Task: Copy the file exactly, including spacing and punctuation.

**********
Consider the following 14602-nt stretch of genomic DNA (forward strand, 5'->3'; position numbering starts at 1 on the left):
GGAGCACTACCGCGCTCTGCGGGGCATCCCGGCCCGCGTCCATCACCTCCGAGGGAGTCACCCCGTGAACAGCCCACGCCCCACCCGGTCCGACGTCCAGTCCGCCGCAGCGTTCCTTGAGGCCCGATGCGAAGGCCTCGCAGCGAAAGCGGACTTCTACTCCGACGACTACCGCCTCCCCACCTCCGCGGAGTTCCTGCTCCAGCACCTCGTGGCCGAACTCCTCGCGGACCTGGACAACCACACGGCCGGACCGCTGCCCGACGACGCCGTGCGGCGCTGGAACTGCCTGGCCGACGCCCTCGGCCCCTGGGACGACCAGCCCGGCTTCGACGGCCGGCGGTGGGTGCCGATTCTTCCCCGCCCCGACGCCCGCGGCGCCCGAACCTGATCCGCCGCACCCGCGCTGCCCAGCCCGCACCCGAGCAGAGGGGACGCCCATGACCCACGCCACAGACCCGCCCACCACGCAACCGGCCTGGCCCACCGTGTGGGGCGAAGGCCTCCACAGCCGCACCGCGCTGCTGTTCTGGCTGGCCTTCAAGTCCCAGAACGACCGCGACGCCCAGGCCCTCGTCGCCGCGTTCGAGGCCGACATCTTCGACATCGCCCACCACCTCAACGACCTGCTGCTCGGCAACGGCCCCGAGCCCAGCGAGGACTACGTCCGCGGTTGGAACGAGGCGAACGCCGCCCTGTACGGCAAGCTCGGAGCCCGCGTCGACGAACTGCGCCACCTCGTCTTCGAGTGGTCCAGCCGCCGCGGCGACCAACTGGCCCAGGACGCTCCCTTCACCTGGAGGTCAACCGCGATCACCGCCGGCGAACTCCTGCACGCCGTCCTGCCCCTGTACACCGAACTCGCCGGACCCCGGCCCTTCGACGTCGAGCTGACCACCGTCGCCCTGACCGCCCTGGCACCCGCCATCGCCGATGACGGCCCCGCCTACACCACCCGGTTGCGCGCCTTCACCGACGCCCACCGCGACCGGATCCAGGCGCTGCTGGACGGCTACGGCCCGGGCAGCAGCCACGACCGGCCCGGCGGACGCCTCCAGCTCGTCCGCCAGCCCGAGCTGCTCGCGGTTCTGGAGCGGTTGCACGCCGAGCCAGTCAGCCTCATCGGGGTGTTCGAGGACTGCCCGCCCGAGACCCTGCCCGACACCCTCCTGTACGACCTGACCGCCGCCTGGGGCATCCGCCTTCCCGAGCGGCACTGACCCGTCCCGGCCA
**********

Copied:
Consider the following 14602-nt stretch of genomic DNA (forward strand, 5'->3'; position numbering starts at 1 on the left):
GGAGCACTACCGCGCTCTGCGGGGCATCCCGGCCCGCGTCCATCACCTCCGAGGGAGTCACCCCGTGAACAGCCCACGCCCCACCCGGTCCGACGTCCAGTCCGCCGCAGCGTTCCTTGAGGCCCGATGCGAAGGCCTCGCAGCGAAAGCGGACTTCTACTCCGACGACTACCGCCTCCCCACCTCCGCGGAGTTCCTGCTCCAGCACCTCGTGGCCGAACTCCTCGCGGACCTGGACAACCACACGGCCGGACCGCTGCCCGACGACGCCGTGCGGCGCTGGAACTGCCTGGCCGACGCCCTCGGCCCCTGGGACGACCAGCCCGGCTTCGACGGCCGGCGGTGGGTGCCGATTCTTCCCCGCCCCGACGCCCGCGGCGCCCGAACCTGATCCGCCGCACCCGCGCTGCCCAGCCCGCACCCGAGCAGAGGGGACGCCCATGACCCACGCCACAGACCCGCCCACCACGCAACCGGCCTGGCCCACCGTGTGGGGCGAAGGCCTCCACAGCCGCACCGCGCTGCTGTTCTGGCTGGCCTTCAAGTCCCAGAACGACCGCGACGCCCAGGCCCTCGTCGCCGCGTTCGAGGCCGACATCTTCGACATCGCCCACCACCTCAACGACCTGCTGCTCGGCAACGGCCCCGAGCCCAGCGAGGACTACGTCCGCGGTTGGAACGAGGCGAACGCCGCCCTGTACGGCAAGCTCGGAGCCCGCGTCGACGAACTGCGCCACCTCGTCTTCGAGTGGTCCAGCCGCCGCGGCGACCAACTGGCCCAGGACGCTCCCTTCACCTGGAGGTCAACCGCGATCACCGCCGGCGAACTCCTGCACGCCGTCCTGCCCCTGTACACCGAACTCGCCGGACCCCGGCCCTTCGACGTCGAGCTGACCACCGTCGCCCTGACCGCCCTGGCACCCGCCATCGCCGATGACGGCCCCGCCTACACCACCCGGTTGCGCGCCTTCACCGACGCCCACCGCGACCGGATCCAGGCGCTGCTGGACGGCTACGGCCCGGGCAGCAGCCACGACCGGCCCGGCGGACGCCTCCAGCTCGTCCGCCAGCCCGAGCTGCTCGCGGTTCTGGAGCGGTTGCACGCCGAGCCAGTCAGCCTCATCGGGGTGTTCGAGGACTGCCCGCCCGAGACCCTGCCCGACACCCTCCTGTACGACCTGACCGCCGCCTGGGGCATCCGCCTTCCCGAGCGGCACTGACCCGTCCCGGCCA